If you’re a gambler looking to place your bets on the success of Scott Pilgrim vs. the World, I’d advise you to bet the farm on Scott. Here’s how I know beyond any doubt that this movie is going to be a hit: when I exited the advance screening, some two-and-a-half hours before the opening “day” midnight screening was scheduled to begin, there was a group of teens already camped out at the front of the line … and every one of them was costumed as a different character from the graphic novel / movie.

Joss Whedon blurbed the just-released final book of the six-volume graphic novel series thusly: “Scott Pilgrim is the best book ever. It is the chronicle of our time. With Kung Fu, so, yeah: perfect.”  Substitute “movie” for “book” in that blurb, and Joss could just as easily have been fawning over the movie as, intentionally hyperbolic though they may be, his words are perfectly in tune with the material, striking nary a bum note.

So, yeah: perfect.

Mary Robinette Kowal

Oh, peaches! Oh, woe!

Let me talk to you about peaches. See, I grew up in North Carolina and every summer we’d drive to TN to visit my grandmothers with occasional visits to Georgia.  In the summer, the peaches were cheap and splendid. You’d buy them by the side of the road where they’d just come off the tree and were still warm with the sun. The sweet juice just ran down your chin as the flesh of the peach dissolved in your mouth.

I thought peaches were like that everywhere.

For the past seventeen years, I’ve lived mostly in the Pacific Northwest with excursions to NYC and Iceland. None of these places has decent peaches. I’m reminded of this because I am suffering from the gravest disappointment of a Oregon peach. Grave. Disappointment.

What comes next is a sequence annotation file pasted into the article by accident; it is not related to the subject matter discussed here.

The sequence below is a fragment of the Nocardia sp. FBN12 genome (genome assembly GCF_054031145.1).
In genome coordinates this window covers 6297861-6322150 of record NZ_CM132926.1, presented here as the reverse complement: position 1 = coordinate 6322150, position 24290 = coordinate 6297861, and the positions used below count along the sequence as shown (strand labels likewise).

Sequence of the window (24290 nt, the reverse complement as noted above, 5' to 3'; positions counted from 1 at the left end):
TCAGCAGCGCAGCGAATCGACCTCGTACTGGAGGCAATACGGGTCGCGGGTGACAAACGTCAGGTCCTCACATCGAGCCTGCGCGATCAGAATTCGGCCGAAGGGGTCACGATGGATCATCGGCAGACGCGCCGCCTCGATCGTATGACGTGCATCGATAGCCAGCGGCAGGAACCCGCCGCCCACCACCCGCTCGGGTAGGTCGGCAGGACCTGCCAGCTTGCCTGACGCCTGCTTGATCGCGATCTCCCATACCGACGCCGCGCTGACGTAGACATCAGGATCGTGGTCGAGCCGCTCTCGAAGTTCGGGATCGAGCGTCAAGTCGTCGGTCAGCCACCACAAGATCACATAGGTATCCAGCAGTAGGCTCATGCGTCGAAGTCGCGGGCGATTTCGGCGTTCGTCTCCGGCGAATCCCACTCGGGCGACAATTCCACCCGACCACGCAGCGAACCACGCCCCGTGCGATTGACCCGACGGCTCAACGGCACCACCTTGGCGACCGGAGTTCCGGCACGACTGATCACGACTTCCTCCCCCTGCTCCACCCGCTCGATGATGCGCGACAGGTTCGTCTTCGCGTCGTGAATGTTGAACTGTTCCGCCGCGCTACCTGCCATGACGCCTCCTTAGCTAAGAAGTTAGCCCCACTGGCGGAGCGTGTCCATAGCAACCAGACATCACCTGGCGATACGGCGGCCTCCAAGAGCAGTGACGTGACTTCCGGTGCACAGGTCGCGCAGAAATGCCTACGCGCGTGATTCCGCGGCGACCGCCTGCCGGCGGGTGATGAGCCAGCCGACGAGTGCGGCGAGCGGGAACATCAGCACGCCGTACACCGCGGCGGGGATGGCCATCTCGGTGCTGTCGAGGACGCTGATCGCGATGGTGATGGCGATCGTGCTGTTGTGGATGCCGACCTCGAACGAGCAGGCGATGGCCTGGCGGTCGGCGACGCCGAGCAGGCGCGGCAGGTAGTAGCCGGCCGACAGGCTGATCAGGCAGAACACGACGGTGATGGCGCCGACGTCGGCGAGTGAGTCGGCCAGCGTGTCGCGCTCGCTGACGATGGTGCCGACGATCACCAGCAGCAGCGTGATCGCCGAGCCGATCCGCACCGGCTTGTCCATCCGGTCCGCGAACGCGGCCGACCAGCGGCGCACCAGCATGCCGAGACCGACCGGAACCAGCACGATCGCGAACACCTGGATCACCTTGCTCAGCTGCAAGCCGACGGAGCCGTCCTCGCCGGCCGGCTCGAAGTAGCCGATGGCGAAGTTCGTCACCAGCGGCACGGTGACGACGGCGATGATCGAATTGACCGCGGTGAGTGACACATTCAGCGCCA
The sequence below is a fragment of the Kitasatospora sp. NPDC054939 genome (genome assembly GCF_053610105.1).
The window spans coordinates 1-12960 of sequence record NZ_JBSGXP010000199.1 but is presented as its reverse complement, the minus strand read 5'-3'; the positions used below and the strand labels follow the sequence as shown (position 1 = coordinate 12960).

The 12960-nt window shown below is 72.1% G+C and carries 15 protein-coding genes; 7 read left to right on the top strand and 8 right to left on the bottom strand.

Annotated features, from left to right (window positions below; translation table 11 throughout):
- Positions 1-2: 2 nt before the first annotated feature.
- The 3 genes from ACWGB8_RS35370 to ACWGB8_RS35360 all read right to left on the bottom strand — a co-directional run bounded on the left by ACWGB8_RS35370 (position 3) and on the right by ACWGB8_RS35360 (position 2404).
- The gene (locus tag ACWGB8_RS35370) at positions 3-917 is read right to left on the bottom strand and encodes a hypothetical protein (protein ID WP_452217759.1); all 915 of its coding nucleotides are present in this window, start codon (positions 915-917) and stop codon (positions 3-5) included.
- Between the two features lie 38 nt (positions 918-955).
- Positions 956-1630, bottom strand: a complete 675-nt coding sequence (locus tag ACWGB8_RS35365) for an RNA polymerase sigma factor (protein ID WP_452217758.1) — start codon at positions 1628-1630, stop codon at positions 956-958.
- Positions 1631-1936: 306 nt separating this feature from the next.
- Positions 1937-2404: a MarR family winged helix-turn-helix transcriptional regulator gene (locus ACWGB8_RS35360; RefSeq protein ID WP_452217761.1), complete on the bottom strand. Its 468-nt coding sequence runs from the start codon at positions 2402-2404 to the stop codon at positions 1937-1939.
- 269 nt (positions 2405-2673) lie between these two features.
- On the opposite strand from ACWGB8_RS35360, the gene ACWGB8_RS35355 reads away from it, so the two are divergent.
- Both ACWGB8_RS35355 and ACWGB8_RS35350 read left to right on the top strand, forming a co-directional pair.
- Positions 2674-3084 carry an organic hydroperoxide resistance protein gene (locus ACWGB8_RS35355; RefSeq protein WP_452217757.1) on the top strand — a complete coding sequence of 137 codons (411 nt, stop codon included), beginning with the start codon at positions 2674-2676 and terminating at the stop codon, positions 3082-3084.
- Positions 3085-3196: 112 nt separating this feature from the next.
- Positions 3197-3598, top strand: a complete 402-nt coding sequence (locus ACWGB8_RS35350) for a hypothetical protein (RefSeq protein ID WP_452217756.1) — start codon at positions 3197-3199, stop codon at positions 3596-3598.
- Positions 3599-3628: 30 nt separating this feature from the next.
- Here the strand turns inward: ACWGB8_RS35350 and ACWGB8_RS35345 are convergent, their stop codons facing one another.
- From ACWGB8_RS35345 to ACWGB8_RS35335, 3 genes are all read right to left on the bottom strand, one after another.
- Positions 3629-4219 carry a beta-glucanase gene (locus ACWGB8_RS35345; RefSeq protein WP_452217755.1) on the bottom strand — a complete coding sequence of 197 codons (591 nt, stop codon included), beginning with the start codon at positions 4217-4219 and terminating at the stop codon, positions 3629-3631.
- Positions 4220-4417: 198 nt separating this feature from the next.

It’s made graver by the fact that I spent last weekend in North Carolina at NASFIC and had real peaches again.  My God. The first one I ate made me sag with relief and sheer sybaritic pleasure.

Coming home, I was excited to see that our CSA package this week had peaches. Fool. FOOL! Oh, what a sorry excuse for fruit this was. Hard and tasteless with more than just a failure to ripen. This was a peach without the promise of rich succulence. The ignominy!

Do you understand the anguish? Have you loved a food only to discover that it was regionally specific? Did you take the morsel for granted?

Big Idea

The Big Idea: Zoe Ferraris

It’s well known that one of the best ways to get someone to do something is to tell them that they shouldn’t do it. In the case of author Zoe Ferraris, the thing she was told she shouldn’t do is write about a particular character — one whose origins are outside the usual experience of her audience. Two books on, this character is alive and well, so there. Here’s Ferraris to tell you about the character, the world he lives in, and why she keeps on with him in her newest novel, City of Veils.


City of Veils comes from a big idea and a small one.